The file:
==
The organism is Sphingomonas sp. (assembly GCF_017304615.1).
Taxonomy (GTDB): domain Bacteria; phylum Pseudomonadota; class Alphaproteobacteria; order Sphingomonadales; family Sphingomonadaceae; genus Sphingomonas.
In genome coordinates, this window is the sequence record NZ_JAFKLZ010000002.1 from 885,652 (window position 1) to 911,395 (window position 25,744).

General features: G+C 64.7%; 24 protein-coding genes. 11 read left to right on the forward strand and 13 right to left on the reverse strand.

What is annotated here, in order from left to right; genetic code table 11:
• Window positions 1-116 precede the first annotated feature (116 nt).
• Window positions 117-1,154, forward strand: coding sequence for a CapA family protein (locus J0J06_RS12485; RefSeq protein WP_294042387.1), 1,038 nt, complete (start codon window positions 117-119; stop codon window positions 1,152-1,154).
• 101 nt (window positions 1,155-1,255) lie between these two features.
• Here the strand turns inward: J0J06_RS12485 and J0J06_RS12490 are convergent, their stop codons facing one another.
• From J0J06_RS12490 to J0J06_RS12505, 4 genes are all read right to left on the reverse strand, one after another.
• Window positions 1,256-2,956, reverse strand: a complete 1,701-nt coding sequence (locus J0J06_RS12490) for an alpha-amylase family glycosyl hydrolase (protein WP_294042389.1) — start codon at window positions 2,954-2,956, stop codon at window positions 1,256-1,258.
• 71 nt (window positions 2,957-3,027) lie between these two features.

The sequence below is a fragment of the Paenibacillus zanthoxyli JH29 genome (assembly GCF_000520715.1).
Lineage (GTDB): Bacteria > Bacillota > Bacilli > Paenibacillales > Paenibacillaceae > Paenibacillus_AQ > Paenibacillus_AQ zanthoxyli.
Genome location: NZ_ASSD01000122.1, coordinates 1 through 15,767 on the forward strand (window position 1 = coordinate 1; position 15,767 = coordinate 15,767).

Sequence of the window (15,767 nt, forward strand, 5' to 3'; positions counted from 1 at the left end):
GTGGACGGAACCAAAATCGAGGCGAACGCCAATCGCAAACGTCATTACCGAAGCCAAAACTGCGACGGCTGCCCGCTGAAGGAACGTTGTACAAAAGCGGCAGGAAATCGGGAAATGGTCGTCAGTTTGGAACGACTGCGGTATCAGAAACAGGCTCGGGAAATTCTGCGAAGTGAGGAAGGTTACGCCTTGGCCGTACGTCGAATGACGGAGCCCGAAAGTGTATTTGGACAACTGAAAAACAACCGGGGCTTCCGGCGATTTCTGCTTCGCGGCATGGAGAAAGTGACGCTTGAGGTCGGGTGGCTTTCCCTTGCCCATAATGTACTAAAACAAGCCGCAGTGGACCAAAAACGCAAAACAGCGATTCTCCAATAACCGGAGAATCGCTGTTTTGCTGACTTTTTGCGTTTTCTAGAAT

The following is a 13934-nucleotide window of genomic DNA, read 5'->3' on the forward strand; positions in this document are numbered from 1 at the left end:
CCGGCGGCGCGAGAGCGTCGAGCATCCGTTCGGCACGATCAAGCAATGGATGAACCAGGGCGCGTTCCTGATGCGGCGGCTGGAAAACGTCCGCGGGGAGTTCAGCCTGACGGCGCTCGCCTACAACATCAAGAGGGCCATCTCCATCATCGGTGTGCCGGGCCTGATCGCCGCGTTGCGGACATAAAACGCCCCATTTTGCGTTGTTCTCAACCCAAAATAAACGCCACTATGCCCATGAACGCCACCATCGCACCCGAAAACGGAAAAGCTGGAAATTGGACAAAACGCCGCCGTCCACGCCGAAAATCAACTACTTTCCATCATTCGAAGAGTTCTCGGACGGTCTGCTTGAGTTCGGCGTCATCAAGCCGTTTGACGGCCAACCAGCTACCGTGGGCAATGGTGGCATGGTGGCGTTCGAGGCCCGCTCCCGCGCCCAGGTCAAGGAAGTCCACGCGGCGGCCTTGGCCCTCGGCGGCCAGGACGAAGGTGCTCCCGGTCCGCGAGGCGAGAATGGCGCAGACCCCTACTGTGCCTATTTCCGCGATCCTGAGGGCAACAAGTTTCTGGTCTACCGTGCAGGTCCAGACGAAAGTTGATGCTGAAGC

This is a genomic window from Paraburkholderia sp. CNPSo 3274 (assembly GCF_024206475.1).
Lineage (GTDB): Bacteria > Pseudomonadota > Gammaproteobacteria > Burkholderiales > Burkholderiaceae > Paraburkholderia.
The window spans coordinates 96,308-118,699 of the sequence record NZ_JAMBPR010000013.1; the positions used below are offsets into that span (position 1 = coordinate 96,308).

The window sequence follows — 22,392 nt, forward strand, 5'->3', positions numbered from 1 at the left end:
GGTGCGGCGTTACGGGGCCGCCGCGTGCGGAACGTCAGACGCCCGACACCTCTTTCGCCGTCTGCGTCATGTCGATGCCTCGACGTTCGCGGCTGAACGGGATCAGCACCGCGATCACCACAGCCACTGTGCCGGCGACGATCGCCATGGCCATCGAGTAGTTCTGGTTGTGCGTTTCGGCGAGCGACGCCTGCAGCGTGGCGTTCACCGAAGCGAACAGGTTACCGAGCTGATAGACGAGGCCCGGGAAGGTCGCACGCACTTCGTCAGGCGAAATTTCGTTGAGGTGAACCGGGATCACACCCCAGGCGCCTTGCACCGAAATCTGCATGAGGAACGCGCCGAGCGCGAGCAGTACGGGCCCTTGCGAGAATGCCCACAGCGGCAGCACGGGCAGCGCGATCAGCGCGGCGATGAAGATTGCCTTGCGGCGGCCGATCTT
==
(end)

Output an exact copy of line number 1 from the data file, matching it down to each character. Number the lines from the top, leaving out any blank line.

The organism is Sphingomonas sp. (assembly GCF_017304615.1).